Private-jet companies could get billions in aid from coronavirus bailout

Key Points
  • The $2 trillion economic stimulus package gives private-jet companies tax breaks, loans and loan guarantees. 
  • The aid follows a lobbying effort by private-jet companies and general aviation firms to receive a portion of the federal aid money.
A Bombardier Inc. Learjet 40 XR aircraft, right, sits parked at Million Air in White Plains, New York, U.S.
Paul Taggart | Bloomberg | Getty Images

Private-jet companies could receive billions of dollars in loans, aid and tax relief from the federal government as part of the $2 trillion coronavirus aid package.

Under the bill, private-jet charter companies and jet-card companies will receive several types of help from the federal government. First, private-jet companies will no longer have to pay a 7.5% tax. The tax, known as Federal Excise Tax, is charged to customers of private-jet charters and jet-card users. The tax won't be charged for the rest of the year. Jet companies also won't have to pay any fuel taxes.

In addition, private-jet companies will be eligible to receive funding from the $25 billion in loans and loan guarantees available to the aviation industry. They are also included in the $25 billion in grant payments for the continuation of wage payments to workers.

Private-jet airports and smaller airports will also receive more than $100 million in federal funding under the bill.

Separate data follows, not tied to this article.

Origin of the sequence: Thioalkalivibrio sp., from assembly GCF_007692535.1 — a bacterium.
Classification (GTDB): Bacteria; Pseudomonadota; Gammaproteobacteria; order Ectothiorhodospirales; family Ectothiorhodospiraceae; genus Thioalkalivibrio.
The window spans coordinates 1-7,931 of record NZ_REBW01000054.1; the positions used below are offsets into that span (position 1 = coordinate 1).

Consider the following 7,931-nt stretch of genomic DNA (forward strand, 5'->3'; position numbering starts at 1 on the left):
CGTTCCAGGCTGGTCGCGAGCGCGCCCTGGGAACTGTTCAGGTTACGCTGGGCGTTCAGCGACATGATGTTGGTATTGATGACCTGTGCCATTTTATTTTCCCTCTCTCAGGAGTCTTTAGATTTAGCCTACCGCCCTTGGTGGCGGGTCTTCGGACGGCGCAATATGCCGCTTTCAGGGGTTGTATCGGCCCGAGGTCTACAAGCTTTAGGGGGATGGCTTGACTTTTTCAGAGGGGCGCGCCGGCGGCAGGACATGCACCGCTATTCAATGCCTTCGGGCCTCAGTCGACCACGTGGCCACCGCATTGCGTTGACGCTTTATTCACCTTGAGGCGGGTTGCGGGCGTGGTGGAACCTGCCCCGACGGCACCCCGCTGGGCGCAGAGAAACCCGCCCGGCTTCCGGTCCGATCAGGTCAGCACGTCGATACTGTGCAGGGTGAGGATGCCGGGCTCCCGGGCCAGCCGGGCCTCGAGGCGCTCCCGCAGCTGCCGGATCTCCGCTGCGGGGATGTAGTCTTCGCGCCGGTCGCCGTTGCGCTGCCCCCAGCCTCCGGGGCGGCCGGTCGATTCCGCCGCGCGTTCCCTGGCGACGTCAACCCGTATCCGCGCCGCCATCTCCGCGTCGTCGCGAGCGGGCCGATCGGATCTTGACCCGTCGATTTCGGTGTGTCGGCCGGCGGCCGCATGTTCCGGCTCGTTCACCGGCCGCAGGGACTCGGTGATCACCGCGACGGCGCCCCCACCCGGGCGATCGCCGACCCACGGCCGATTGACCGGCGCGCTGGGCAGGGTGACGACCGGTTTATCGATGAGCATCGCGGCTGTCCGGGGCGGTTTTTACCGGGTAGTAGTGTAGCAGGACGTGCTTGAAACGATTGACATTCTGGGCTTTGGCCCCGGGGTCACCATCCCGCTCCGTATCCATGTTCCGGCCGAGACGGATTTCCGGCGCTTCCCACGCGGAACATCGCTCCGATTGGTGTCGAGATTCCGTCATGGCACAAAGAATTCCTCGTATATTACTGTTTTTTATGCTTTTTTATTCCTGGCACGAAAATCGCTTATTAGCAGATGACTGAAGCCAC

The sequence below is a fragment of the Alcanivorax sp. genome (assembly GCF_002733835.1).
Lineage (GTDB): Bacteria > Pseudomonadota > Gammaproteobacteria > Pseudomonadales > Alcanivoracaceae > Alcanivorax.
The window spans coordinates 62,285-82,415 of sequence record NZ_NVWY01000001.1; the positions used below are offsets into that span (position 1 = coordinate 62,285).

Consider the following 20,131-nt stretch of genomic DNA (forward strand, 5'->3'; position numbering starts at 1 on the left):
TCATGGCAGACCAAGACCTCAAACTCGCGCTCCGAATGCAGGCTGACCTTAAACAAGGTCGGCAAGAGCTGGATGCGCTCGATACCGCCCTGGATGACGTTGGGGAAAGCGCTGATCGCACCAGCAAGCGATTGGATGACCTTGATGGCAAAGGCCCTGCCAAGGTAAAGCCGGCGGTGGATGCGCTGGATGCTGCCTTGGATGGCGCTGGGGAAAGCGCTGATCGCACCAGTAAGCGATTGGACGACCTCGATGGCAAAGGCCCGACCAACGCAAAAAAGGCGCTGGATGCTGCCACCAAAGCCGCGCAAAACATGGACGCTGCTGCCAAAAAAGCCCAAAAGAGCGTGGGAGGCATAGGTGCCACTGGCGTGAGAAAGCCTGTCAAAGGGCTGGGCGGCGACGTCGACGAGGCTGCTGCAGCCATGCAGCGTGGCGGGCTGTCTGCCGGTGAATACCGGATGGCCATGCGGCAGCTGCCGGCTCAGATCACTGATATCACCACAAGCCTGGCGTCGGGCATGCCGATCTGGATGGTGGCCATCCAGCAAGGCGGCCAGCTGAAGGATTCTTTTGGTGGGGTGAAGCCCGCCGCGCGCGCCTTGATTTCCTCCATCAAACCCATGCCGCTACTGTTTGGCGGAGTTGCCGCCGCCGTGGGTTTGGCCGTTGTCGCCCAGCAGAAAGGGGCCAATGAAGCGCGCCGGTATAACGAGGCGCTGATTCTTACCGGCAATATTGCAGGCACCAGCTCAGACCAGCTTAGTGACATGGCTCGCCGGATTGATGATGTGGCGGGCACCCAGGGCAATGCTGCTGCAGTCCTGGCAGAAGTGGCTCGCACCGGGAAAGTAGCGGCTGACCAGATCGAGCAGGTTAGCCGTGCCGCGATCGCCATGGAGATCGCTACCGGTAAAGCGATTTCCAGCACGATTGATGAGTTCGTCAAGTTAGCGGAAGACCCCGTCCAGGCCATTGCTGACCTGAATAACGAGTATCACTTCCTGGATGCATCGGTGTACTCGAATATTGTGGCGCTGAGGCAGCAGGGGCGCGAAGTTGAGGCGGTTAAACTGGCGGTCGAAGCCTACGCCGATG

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The aid follows a lobbying effort by private-jet companies and general aviation firms to receive a portion of the federal aid money, arguing that private aviation generates 1.2 million jobs and $77 billion in income.

"On balance, the bill is helpful to general aviation," said Ed Bolen, president and CEO of the National Business Aviation Association, which represents private-jet companies and owners as well as general aviation companies. "The industry clearly made its voice heard in insuring that the important provisions for general aviation, commercial operators and other small businesses were considered as this legislation was assembled."

Yet using taxpayer funding to help an industry that caters to the wealthy has also sparked criticism. Before the bill was announced, Dean Baker, senior economist at the liberal-leaning Center for Economic Policy, told CNBC: "It's hard to imagine anything worse. Putting up public money to support an industry that serves the rich would be hard to justify. It's absurd."